At the same time, he promoted four members of a parliamentary committee that is also investigating the fund to ministerial positions, effectively removing them from the probe.

“The only thing we can infer is that the prime minister is derailing the 1MDB investigation,” Wan Saiful, chief executive of the Institute for Democracy and Economic Affairs, a local policy think-tank, told VICE News. “When he chooses to silence his critics rather than answer his critics, then of course people are going to ask even more questions.”

The cabinet shakeup has prompted more calls among the political opposition for Najib’s resignation. The prime minister took down the Facebook post after its comments section was flooded by commenters repeatedly pasting “#najibletakjawatan” (Najib resign), a hashtag that was also trending on Twitter.

It is a theme that influential former prime minister and UMNO leader Dr. Mahathir Mohamad has been regularly promoting in recent months, as he candidly noted again last week on his widely read blog.

“No conspiracy,” he wrote. “Just open declaration to the whole nation that I would like to see Najib cease to be Prime Minister.”

Yet while the government has not yet targeted Mahathir’s blog, other media outlets reporting on the 1MDB scandal have not been so lucky. Najib’s government suspended two publications last week over their coverage of the 1MDB scandal.

Sevan Doraisamy, executive director of the Malaysian human rights organization SUARAM, is concerned that the enforced silence discourages scrutiny and risks misinforming the public.

“This is against media freedom, basic freedom of expression, and against democratic principles,” Sevan told VICE News.

Ibrahim Suffian, program director of the Merdeka Center, a Malaysian opinion research firm, told VICE News that most Malaysians remain unaware of or apathetic to the various scandals afflicting 1MDB. A poll of more than 1,000 voters in March 2015 found that about 70 percent of respondents admitted to knowing “not very much” or nothing at all about the fund.

Following the cabinet drama, rumors have abounded that opposition groups might unite with disillusioned Barisan members and advance a vote of no confidence in parliament — a development that would have been unthinkable prior to Muhyiddin’s removal.

Muhyiddin Yassin, Najib’s former deputy prime minister, waves at a press conference following his dismissal from the government. (Photo by Fazry Ismail/EPA)

Muhyiddin “is still deputy president of UMNO,” noted Wan Saiful. “This is someone who could still attract enough numbers if he wanted to.”

But Dr. Oh Ei Sun, who served as Najib’s political secretary from 2009 to 2011, thinks otherwise. The cabinet reshuffle, he told VICE News, “was an act of consolidation of power and support.”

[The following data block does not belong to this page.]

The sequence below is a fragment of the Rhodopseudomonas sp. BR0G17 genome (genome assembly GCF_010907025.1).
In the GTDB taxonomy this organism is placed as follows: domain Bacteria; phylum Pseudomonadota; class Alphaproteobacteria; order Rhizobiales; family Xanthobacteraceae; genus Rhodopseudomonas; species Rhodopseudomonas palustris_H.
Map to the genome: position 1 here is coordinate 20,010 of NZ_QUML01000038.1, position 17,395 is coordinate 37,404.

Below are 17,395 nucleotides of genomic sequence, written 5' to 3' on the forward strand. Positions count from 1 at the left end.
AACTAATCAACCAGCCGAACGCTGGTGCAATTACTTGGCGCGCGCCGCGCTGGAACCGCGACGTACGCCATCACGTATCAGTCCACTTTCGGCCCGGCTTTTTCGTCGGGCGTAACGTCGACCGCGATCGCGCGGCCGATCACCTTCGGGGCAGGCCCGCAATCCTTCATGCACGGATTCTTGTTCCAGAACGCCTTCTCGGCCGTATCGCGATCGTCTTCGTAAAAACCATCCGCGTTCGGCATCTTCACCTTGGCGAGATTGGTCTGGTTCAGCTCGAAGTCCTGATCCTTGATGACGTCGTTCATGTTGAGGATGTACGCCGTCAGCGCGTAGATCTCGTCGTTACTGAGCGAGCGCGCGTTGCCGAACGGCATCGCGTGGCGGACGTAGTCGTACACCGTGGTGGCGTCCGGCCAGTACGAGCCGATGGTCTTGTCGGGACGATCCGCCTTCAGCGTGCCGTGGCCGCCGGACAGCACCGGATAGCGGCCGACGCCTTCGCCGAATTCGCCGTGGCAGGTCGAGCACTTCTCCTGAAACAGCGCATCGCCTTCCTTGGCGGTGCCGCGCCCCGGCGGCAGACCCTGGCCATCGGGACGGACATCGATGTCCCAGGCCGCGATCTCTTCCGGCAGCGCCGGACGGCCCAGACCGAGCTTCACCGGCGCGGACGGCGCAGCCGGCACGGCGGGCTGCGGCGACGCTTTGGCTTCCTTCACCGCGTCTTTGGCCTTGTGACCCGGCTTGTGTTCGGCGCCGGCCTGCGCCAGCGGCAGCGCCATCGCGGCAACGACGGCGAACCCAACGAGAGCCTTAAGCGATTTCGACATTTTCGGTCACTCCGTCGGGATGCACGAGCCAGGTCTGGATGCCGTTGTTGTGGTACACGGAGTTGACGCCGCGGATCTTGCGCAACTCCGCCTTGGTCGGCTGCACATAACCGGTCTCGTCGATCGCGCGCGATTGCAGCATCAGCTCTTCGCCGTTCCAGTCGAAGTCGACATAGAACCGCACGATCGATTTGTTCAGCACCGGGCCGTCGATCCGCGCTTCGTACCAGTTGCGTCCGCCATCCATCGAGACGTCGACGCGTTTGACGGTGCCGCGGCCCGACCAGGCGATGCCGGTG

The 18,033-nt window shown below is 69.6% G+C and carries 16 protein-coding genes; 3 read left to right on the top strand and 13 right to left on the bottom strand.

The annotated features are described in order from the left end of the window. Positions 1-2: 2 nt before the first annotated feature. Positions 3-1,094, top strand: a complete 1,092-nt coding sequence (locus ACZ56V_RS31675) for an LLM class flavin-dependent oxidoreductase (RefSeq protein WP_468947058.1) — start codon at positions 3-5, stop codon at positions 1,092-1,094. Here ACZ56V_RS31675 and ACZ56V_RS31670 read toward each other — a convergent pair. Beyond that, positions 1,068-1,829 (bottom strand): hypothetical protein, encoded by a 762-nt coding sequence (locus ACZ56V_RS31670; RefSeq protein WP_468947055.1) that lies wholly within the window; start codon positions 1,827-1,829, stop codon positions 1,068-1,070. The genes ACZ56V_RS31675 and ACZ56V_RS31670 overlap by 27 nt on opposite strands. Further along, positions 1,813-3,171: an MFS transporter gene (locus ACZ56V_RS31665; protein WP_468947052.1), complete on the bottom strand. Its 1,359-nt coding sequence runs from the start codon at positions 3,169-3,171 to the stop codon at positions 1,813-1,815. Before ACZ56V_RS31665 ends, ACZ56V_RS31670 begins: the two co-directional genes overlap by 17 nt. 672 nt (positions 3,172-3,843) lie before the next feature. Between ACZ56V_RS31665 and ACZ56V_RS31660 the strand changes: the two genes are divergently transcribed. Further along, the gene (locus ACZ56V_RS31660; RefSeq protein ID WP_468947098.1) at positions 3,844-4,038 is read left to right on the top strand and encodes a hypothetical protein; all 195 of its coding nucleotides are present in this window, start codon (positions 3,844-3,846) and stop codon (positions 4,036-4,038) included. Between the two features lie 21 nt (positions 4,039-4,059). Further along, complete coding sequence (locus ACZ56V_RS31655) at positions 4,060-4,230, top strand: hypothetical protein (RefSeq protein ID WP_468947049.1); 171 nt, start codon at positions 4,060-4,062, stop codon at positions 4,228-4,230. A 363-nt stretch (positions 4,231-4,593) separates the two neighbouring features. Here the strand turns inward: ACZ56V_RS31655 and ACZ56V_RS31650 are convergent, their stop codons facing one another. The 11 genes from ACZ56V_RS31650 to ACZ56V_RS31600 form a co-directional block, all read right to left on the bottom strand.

“By purging the cabinet of those who harbor doubts on 1MDB and by extension his leadership, Najib has thus availed himself of a united front in countering the various allegations hurled by Dr. [Mahathir] and the opposition,” Oh remarked.

He stressed the importance of patronage in Malaysian politics, suggesting that votes can be swayed only by those who are already in power. UMNO has dominated Malaysian politics since independence, after all.

“The recent series of events surrounding 1MDB of course imprint themselves heavily on the political scale and on the social fabric,” Oh conceded. “However, it’s unlikely to affect UMNO’s grasp on power in 2018. As long as UMNO is in a position to disburse benefits and favours to its members and rural folk, its support base will remain rock solid.”

“Plus,” he added, “Malaysians have short political memories and forgive handily.”

Leave a comment

Filed under Articles, Politics

Thai Court Orders Release of Pro-Democracy Activists Who Rallied Against the Junta

First published in Vice News, 7July 2015

This morning, Bangkok’s military court ordered the release from prison of 14 pro-democracy activists who have been held since June 26 for rallying peacefully against the ruling military junta’s coup. Though the court rejected a police petition to extend their pre-trial detention, the student activists still face up to seven years in prison for breaking the junta’s laws against public gatherings and “sedition.”

Human rights groups have criticized the junta’s prosecution of civilians through military courts and had pressed for the release of the group, which is affiliated with the anti-junta New Democracy Movement (NDM). While the release order was a rare promising development, a board member of Amnesty International Thailand has also since been charged with sedition for showing support for the 14 students, while the Thai Public Broadcasting Service (PBS) is also under scrutiny for its coverage of their demonstration.

The activists led a march through Bangkok on June 25. They stopped at landmarks to the country’s 1973 student uprising and the memorial to the 1976 Thammasat University student massacre before assembling at the capital’s Democracy Monument, where they delivered speeches denouncing the military junta, which is known as the National Council for Peace and Order.